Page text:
Parent From The Gut
As a parent, you are expected, in a timely manner, to reach milestones like introducing solids, crawling, walking, algebra, invent green energy, etc. I feel like I’m faced with a constant barometer of how shitty I am at parenting. For example: even though Noble is ridiculously smart, and as well behaved as a 4 year old can be, he still finds his way to our bed at night. I, personally, don’t see this as any kind of problem, yet. In a year or so, he will most definitely be too big for that bed, and we will kick his ass out. According to the popular literature, though, we are dooming our child. My thinking: maybe kids need a good dooming every now and again.
In Alistair news: we were starting to take some heat about Alistair’s binky use at around his 4 month mark. Our pediatrician mentioned we might want to think about breaking the binky, and we talked to some people who didn’t use binkies, and we wound up feeling like we needed to eliminate it. We didn’t really want to, but it’s so damn easy to get caught up in comparisons that you start feeling like you are doing something wrong if you aren’t part of the mainstream herd. So we went for it at 4 months.
The result was that after breaking the binky, all hell broke loose. Our home went from peaceful to prison riot. We lasted 3 or 4 days before Gayle and I, during our nightly “what the hell are we doing wrong” meetings, came to the conclusion that Alistair wasn’t ready to have his binky “broken.” So we de-brokened it. Wow, I’m a wordsmith!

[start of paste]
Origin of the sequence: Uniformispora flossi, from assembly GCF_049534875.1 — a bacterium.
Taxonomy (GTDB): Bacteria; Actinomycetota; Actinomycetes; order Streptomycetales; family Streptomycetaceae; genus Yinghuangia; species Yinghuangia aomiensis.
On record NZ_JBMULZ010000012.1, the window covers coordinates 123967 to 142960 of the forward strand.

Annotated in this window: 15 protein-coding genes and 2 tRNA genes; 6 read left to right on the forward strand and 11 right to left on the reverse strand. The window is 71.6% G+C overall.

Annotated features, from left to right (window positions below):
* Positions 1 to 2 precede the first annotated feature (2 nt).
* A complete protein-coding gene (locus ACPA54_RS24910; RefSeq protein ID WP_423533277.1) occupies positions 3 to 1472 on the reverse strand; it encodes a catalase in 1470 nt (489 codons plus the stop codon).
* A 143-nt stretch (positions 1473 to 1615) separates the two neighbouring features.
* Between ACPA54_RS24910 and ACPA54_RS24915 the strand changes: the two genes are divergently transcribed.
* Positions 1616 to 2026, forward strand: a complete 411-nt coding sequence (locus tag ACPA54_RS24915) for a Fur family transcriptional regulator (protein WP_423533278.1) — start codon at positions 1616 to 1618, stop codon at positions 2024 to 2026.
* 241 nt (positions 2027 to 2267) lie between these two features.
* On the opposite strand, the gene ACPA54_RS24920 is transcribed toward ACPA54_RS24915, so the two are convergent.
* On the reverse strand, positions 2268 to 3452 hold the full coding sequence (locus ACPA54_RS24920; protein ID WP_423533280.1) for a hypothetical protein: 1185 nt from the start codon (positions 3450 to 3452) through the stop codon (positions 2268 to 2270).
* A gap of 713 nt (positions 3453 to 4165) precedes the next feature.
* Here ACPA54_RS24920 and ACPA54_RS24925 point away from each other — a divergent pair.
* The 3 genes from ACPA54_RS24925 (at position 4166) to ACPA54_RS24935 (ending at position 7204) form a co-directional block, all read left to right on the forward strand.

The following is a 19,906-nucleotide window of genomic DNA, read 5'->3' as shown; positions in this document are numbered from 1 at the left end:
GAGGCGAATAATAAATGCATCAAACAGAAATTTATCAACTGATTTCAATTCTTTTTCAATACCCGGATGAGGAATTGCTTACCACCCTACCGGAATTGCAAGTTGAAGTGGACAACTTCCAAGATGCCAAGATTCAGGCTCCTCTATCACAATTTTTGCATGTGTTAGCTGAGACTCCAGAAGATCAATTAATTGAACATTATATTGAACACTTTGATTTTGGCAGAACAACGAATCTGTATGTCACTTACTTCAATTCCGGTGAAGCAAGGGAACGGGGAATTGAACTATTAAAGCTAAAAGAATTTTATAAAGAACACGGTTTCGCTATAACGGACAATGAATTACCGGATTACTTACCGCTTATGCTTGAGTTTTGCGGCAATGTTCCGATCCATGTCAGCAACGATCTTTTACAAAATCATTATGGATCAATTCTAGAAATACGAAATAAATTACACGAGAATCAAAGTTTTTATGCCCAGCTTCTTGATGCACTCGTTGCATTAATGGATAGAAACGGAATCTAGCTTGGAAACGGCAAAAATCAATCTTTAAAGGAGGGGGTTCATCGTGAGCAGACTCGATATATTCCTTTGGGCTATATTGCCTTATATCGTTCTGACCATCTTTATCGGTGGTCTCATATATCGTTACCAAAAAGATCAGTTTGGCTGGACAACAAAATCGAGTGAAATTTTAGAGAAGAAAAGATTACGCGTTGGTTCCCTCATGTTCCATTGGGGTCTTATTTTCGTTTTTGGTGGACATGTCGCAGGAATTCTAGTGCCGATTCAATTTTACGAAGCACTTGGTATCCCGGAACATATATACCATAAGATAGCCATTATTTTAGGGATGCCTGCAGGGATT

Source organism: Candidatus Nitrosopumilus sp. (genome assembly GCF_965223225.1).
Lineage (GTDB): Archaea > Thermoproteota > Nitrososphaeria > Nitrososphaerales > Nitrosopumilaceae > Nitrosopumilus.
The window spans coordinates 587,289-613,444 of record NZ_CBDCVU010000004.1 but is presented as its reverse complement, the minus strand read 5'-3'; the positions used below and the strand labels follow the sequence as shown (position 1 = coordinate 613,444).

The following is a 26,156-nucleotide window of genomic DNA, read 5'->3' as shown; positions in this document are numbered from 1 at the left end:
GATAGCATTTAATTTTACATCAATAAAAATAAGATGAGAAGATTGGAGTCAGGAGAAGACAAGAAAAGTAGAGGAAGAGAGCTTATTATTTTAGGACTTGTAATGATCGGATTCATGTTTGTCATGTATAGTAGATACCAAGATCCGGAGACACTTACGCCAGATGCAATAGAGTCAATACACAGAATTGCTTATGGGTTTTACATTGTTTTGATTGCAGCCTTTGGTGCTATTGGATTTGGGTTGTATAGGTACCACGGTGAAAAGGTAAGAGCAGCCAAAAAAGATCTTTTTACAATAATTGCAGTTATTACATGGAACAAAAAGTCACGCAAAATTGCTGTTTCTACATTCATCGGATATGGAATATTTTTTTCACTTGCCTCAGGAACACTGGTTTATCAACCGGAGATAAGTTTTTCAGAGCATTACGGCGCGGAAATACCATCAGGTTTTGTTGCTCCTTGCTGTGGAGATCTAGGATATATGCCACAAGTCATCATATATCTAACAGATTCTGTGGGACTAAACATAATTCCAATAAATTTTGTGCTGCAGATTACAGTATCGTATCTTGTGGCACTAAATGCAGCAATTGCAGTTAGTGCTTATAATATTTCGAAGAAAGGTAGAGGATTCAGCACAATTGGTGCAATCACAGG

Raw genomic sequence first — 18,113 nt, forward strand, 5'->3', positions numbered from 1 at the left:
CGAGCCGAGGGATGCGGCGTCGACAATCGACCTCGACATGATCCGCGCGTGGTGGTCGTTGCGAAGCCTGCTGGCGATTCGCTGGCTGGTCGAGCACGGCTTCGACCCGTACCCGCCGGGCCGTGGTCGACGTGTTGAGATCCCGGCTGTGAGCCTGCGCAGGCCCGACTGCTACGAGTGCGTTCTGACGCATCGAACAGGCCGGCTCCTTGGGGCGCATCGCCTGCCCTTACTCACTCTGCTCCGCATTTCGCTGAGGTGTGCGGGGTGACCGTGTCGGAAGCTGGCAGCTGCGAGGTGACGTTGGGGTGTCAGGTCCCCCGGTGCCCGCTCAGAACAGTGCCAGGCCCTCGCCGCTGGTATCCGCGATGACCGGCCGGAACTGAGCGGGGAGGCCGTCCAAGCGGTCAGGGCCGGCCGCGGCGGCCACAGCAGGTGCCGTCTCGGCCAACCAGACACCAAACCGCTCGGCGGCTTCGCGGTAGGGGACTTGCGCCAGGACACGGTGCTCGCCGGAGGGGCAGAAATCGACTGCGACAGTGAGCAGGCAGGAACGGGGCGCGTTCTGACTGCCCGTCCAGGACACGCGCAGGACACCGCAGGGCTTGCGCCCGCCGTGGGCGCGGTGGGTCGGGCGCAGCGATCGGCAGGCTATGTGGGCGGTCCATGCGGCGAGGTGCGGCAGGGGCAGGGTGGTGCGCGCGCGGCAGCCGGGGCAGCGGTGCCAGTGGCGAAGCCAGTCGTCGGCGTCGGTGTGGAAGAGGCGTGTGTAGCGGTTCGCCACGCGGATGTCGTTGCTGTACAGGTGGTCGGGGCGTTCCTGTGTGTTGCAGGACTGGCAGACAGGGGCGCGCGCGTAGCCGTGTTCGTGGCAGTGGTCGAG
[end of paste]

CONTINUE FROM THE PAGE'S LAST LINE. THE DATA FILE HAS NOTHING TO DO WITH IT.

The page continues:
But wait! Three months later: Gayle and I noticed that Alistair was waking up multiple times at night and it was clearly because he just wanted the binky back in his mouth. That was our sign that he was ready to have the binky broke: it was causing more harm than good. He is 7 months now, and he’s been off the binky for 5 days. Guess what? He sleeps better! Not perfect, but better. Putting him down just takes an additional 10 minutes or so because of his binky cravings. And even that is getting better.
My conclusions: 1) Everyone has a theory that works, because everyone has a different child. 2) Parenting is best when it’s done from the gut. 3) When the “right” one eludes, it’s refreshing to invent words (de-brokened).